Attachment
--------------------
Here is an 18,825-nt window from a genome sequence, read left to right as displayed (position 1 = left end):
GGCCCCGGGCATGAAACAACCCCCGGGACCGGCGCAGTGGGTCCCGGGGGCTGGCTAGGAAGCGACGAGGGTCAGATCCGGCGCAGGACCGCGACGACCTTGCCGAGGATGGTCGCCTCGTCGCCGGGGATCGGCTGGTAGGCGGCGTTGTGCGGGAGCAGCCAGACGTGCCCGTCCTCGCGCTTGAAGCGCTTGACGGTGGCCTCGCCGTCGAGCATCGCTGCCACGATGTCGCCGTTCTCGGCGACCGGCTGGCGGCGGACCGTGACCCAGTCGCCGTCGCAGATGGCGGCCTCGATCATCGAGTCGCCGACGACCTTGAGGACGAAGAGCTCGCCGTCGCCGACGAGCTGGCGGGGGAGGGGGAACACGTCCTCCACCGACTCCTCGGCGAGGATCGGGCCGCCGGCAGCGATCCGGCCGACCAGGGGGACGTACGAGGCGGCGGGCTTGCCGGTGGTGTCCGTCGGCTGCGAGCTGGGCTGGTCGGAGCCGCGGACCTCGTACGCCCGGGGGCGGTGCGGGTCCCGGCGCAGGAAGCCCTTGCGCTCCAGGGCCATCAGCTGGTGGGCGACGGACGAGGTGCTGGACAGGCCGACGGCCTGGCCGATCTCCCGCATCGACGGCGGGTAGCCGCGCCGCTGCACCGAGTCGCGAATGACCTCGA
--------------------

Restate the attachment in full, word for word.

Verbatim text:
Here is an 18,825-nt window from a genome sequence, read left to right as displayed (position 1 = left end):
GGCCCCGGGCATGAAACAACCCCCGGGACCGGCGCAGTGGGTCCCGGGGGCTGGCTAGGAAGCGACGAGGGTCAGATCCGGCGCAGGACCGCGACGACCTTGCCGAGGATGGTCGCCTCGTCGCCGGGGATCGGCTGGTAGGCGGCGTTGTGCGGGAGCAGCCAGACGTGCCCGTCCTCGCGCTTGAAGCGCTTGACGGTGGCCTCGCCGTCGAGCATCGCTGCCACGATGTCGCCGTTCTCGGCGACCGGCTGGCGGCGGACCGTGACCCAGTCGCCGTCGCAGATGGCGGCCTCGATCATCGAGTCGCCGACGACCTTGAGGACGAAGAGCTCGCCGTCGCCGACGAGCTGGCGGGGGAGGGGGAACACGTCCTCCACCGACTCCTCGGCGAGGATCGGGCCGCCGGCAGCGATCCGGCCGACCAGGGGGACGTACGAGGCGGCGGGCTTGCCGGTGGTGTCCGTCGGCTGCGAGCTGGGCTGGTCGGAGCCGCGGACCTCGTACGCCCGGGGGCGGTGCGGGTCCCGGCGCAGGAAGCCCTTGCGCTCCAGGGCCATCAGCTGGTGGGCGACGGACGAGGTGCTGGACAGGCCGACGGCCTGGCCGATCTCCCGCATCGACGGCGGGTAGCCGCGCCGCTGCACCGAGTCGCGAATGACCTCGA